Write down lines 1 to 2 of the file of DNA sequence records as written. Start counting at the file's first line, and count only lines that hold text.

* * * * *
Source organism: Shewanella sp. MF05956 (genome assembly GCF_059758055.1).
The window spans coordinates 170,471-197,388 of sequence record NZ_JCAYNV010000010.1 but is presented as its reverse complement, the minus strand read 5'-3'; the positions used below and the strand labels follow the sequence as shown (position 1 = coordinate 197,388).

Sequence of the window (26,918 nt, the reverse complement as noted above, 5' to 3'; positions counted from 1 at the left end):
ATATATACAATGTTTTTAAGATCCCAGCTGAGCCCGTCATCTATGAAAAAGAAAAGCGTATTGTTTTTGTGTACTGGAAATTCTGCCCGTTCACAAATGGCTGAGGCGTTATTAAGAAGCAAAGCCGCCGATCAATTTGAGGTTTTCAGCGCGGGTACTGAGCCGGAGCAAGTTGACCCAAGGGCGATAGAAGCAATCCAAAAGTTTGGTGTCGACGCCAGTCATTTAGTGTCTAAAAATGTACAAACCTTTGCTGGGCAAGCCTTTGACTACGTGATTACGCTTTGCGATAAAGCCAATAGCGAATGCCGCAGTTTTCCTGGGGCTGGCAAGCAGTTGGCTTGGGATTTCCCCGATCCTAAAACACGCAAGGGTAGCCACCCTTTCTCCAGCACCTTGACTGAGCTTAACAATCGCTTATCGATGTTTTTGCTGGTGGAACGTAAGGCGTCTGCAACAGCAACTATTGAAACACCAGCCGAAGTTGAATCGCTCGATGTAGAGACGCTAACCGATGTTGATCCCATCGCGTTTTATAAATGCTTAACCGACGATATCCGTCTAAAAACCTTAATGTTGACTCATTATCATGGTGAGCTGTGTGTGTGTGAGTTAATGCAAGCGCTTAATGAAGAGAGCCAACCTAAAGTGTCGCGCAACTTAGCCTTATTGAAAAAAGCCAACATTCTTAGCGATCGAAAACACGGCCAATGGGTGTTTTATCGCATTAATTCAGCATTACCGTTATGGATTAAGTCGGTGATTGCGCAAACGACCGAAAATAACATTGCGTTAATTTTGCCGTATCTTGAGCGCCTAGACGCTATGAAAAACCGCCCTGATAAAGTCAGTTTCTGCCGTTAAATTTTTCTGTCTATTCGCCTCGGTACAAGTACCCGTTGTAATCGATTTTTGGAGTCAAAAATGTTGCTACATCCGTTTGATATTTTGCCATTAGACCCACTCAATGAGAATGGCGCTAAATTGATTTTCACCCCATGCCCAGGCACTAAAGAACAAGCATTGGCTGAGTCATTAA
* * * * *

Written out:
Source organism: Shewanella sp. MF05956 (genome assembly GCF_059758055.1).
The window spans coordinates 170,471-197,388 of sequence record NZ_JCAYNV010000010.1 but is presented as its reverse complement, the minus strand read 5'-3'; the positions used below and the strand labels follow the sequence as shown (position 1 = coordinate 197,388).